Ember tetras are one of my favorite fish in the hobby. I fell in love with them at first sight. This is a long-ago story. They caught my eye from a distance. To me, at first, they looked like fire swimming in water. I wanted to buy them at sight, but I hadn’t done research about them, so I didn’t take them with me. I returned home and googled them and found out that ember tetras are specially kept in a planted aquarium. In a normal aquarium, their color fades away.
At that time, I wasn’t into aquascaping, and I didn’t know how to aquascape. It was heartbreaking at that moment, but I didn’t give up. The more pictures of ember tetra I look, the more I wanted it. So, at that moment, I decided to learn to learn to grow plants in the aquarium. I started with beginner plants, learned the ways of lighting, providing CO2, fertilization, etc. and when I finally could keep plants without dying, the first thing I bought was ember tetras.
When I kept my ember tetras in my planted aquarium, WOW! They looked amazing. I couldn’t keep my eyes off them. Later I added neon tetras, and the combination of neon tetras and ember tetras was amazing. Neon tetras give iridescent neon blue color, and ember tetras give blazing fire colors. This combination made take so much better.
One thing to note about ember tetras is, they are shy fish. Most of the time, you won’t see all of your ember tetras in the tank. They will be most of the time hiding. So provide lots of hiding places. This is also the reason I added neon tetras instead of cardinal tetras. Cardinal tetras are much larger than ember tetras, and I didn’t want my ember tetras to feel threatened or stressed.
To me, neon tetras, galaxy danio, and cherry shrimps are the best combination to ember tetras.
Introduction of Ember Tetra
Ember Tetra (Hyphessobrycon amandae) are shy shoaling fish that loves planted aquarium. They bring out their best color when they are kept in a planted aquarium. They are small size fish, so they are suitable for nano tanks as well. I wouldn’t recommend them for beginners. They are peaceful fish and can be kept with a variety of similar-sized fish.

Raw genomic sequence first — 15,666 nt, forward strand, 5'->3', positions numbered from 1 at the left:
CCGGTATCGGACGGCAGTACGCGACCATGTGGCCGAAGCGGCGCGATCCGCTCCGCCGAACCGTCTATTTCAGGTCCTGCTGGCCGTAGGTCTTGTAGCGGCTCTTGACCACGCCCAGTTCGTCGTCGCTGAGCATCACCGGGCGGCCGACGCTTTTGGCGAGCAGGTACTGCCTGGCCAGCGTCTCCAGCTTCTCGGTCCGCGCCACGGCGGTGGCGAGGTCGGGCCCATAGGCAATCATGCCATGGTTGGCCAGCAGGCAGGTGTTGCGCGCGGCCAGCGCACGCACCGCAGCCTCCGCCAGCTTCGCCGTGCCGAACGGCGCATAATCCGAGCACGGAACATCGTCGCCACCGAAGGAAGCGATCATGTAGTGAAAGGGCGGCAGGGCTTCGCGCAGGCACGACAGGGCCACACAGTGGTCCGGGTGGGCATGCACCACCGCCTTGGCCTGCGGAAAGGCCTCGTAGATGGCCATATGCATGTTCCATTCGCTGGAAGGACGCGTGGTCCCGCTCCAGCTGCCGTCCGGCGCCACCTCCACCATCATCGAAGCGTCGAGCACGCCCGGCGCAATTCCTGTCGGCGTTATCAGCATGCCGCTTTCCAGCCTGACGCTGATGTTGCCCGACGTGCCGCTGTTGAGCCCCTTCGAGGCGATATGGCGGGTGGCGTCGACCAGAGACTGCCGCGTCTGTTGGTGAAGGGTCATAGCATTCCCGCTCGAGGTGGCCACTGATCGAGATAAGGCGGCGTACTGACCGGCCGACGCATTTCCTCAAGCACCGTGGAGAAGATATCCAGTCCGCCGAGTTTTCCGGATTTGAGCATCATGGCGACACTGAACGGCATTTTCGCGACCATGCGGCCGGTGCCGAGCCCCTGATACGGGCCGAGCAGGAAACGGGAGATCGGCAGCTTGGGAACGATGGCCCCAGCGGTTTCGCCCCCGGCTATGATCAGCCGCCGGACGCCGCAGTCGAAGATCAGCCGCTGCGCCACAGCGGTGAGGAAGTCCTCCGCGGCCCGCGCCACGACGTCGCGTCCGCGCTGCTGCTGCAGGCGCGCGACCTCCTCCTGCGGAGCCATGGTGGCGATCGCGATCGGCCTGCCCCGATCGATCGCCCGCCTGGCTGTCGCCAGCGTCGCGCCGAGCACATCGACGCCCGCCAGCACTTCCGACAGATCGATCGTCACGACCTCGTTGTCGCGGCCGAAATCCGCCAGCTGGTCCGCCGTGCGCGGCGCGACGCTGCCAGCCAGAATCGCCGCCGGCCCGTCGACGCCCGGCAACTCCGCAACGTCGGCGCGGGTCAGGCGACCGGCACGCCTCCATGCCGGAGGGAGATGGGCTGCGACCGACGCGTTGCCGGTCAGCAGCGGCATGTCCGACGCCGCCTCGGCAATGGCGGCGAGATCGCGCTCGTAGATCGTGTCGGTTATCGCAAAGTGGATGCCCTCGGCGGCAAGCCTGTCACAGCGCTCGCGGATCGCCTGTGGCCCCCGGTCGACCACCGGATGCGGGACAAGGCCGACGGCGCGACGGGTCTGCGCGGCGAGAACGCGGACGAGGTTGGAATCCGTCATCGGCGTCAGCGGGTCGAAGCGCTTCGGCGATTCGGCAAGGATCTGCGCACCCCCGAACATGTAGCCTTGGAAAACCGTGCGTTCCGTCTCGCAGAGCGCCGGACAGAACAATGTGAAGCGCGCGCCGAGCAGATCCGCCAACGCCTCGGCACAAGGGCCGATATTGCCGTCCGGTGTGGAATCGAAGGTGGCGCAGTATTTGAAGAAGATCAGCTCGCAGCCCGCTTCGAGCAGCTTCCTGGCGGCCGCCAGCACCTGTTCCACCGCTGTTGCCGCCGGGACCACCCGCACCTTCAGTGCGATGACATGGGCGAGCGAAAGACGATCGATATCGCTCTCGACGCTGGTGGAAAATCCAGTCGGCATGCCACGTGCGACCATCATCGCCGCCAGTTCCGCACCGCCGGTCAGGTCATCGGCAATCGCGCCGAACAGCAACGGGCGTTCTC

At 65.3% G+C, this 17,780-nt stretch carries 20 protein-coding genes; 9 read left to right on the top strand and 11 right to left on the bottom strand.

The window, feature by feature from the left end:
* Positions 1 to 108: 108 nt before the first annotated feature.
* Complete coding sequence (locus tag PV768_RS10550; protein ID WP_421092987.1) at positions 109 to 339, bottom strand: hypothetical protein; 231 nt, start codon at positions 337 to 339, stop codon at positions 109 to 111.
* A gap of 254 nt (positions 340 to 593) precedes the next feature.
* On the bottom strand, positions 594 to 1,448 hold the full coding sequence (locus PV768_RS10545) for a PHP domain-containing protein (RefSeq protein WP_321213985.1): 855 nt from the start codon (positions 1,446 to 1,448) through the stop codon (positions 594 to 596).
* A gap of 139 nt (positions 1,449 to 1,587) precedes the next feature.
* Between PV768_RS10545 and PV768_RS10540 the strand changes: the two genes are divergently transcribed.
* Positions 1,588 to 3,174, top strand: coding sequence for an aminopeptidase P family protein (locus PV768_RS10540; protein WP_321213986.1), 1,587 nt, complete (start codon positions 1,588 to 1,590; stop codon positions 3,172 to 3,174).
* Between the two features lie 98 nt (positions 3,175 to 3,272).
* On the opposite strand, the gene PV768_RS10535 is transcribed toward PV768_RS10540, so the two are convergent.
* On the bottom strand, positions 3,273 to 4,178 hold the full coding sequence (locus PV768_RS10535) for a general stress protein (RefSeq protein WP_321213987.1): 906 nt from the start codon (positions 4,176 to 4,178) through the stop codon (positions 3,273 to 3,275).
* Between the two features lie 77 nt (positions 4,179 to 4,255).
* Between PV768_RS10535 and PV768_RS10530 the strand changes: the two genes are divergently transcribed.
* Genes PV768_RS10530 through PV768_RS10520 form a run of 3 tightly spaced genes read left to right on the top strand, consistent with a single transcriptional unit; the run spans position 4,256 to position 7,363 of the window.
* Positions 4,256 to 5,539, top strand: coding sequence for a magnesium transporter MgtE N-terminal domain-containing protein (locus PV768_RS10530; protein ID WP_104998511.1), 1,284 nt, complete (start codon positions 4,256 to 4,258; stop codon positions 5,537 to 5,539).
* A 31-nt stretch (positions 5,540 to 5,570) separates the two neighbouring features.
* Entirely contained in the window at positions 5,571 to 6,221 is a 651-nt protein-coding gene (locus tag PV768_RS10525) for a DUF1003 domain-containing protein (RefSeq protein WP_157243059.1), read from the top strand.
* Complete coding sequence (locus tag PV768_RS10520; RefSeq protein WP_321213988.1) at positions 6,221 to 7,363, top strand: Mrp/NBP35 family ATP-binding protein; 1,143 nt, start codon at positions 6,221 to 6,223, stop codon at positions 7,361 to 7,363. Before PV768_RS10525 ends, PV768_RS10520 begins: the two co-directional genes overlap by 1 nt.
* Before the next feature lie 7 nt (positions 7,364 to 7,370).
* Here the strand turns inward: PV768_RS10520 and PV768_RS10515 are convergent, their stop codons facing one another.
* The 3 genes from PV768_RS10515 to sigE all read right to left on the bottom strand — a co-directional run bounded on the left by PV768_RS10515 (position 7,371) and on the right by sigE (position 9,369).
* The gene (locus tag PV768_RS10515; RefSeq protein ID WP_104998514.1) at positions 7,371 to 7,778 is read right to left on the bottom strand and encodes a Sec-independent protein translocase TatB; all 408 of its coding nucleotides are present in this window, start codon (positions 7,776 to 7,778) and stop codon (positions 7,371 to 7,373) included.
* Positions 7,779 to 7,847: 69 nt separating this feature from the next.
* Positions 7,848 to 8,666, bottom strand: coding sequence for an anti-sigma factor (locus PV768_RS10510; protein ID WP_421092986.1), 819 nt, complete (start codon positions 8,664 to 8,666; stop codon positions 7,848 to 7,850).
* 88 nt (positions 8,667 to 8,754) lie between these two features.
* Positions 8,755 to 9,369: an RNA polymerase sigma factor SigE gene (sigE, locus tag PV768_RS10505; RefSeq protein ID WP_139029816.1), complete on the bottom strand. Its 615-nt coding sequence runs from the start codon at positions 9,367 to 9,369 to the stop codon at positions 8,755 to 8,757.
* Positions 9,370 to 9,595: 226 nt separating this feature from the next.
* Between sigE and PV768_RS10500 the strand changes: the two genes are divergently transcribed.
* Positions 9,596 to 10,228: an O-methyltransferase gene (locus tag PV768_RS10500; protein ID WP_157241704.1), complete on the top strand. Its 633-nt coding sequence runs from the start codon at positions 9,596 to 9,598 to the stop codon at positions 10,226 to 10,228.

Species: H. amandae
Origin and Habitat
Ember tetras are South American fish. They are found in the Araguaia river of Brazil. They are mostly found in the small, shaded, planted region of the river where there is a slow water movement.
Description of Ember Tetra
Ember tetras have one of the most beautiful colors in the hobby. They have an amber colored body. We are so used to seeing patterns in our fish, but ember tetras don’t have any patterns. Their whole body is ember colored with a translucent body at the posterior side. Few black marks can be seen at the end of the dorsal fin. Except for the eyes and tip of the dorsal fin, the whole body is vibrant ember color.
Ember tetras tend to get paler when they are stressed or unhappy. It could be because of tank setup, food, or tank mates. I will talk more about this later in the article. One another factor for getting paler is the time of the day. From sunset to sunrise, they tend to have more faded colors. This is because, at those times, they are least active and could also be asleep.
Males and females can be separated based on their color as males are more vibrant, whereas females are slightly paler. However, I would look at the body structure to differentiate sex.
They are very small fish. They grow up to 0.8in (2cm).
Numbers of Fish
Ember tetras are shoaling fish, and they do best when they are kept in groups. Because of their shy nature, they always rely on their group for protection. A small group of 6 will be the bare minimum for them. You can always get more based on your tank size, but for a 15-gallon tank, 6 of these tetras will be the best number.
For a fish that grows only 2cm, they can live for a long time. They have a lifespan of 5-10 years. Keeping for that long would require lots of care, so give them all the right nutritional food and do your water change.
Just like any other fish, you can differentiate ember tetras based on their body structure. Although they can be separated based on color, the body structure is more reliable as like I said before, they can get paler when they are stressed.
Males are more slender, and females have a rounder body.